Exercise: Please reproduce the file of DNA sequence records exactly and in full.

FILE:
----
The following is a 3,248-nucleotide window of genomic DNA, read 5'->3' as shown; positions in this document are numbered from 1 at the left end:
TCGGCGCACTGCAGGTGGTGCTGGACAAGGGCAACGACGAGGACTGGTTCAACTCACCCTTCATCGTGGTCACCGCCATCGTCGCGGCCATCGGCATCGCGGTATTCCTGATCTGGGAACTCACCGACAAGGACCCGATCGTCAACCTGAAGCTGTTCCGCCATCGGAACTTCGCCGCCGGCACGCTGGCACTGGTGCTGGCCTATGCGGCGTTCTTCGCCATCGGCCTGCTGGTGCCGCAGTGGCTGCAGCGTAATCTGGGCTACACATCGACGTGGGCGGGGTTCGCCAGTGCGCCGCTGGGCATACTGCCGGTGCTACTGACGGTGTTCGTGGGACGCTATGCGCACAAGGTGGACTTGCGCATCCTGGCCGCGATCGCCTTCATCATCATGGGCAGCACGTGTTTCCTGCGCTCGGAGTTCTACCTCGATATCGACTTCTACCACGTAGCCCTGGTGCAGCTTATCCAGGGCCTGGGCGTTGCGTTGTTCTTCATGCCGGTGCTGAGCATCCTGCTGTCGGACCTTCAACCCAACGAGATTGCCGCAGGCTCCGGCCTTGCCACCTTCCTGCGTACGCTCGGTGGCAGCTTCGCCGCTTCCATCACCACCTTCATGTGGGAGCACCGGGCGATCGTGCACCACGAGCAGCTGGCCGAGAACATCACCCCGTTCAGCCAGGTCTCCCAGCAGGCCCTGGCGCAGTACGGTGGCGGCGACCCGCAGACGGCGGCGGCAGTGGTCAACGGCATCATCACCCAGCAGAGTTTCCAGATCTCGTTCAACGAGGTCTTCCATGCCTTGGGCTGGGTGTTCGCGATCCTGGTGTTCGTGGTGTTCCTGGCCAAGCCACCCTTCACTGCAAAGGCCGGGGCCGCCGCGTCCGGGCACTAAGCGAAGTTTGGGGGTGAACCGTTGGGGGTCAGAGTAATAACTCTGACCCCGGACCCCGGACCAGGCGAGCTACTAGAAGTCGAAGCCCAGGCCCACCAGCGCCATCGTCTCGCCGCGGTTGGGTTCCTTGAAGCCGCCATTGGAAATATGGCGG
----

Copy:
The following is a 3,248-nucleotide window of genomic DNA, read 5'->3' as shown; positions in this document are numbered from 1 at the left end:
TCGGCGCACTGCAGGTGGTGCTGGACAAGGGCAACGACGAGGACTGGTTCAACTCACCCTTCATCGTGGTCACCGCCATCGTCGCGGCCATCGGCATCGCGGTATTCCTGATCTGGGAACTCACCGACAAGGACCCGATCGTCAACCTGAAGCTGTTCCGCCATCGGAACTTCGCCGCCGGCACGCTGGCACTGGTGCTGGCCTATGCGGCGTTCTTCGCCATCGGCCTGCTGGTGCCGCAGTGGCTGCAGCGTAATCTGGGCTACACATCGACGTGGGCGGGGTTCGCCAGTGCGCCGCTGGGCATACTGCCGGTGCTACTGACGGTGTTCGTGGGACGCTATGCGCACAAGGTGGACTTGCGCATCCTGGCCGCGATCGCCTTCATCATCATGGGCAGCACGTGTTTCCTGCGCTCGGAGTTCTACCTCGATATCGACTTCTACCACGTAGCCCTGGTGCAGCTTATCCAGGGCCTGGGCGTTGCGTTGTTCTTCATGCCGGTGCTGAGCATCCTGCTGTCGGACCTTCAACCCAACGAGATTGCCGCAGGCTCCGGCCTTGCCACCTTCCTGCGTACGCTCGGTGGCAGCTTCGCCGCTTCCATCACCACCTTCATGTGGGAGCACCGGGCGATCGTGCACCACGAGCAGCTGGCCGAGAACATCACCCCGTTCAGCCAGGTCTCCCAGCAGGCCCTGGCGCAGTACGGTGGCGGCGACCCGCAGACGGCGGCGGCAGTGGTCAACGGCATCATCACCCAGCAGAGTTTCCAGATCTCGTTCAACGAGGTCTTCCATGCCTTGGGCTGGGTGTTCGCGATCCTGGTGTTCGTGGTGTTCCTGGCCAAGCCACCCTTCACTGCAAAGGCCGGGGCCGCCGCGTCCGGGCACTAAGCGAAGTTTGGGGGTGAACCGTTGGGGGTCAGAGTAATAACTCTGACCCCGGACCCCGGACCAGGCGAGCTACTAGAAGTCGAAGCCCAGGCCCACCAGCGCCATCGTCTCGCCGCGGTTGGGTTCCTTGAAGCCGCCATTGGAAATATGGCGG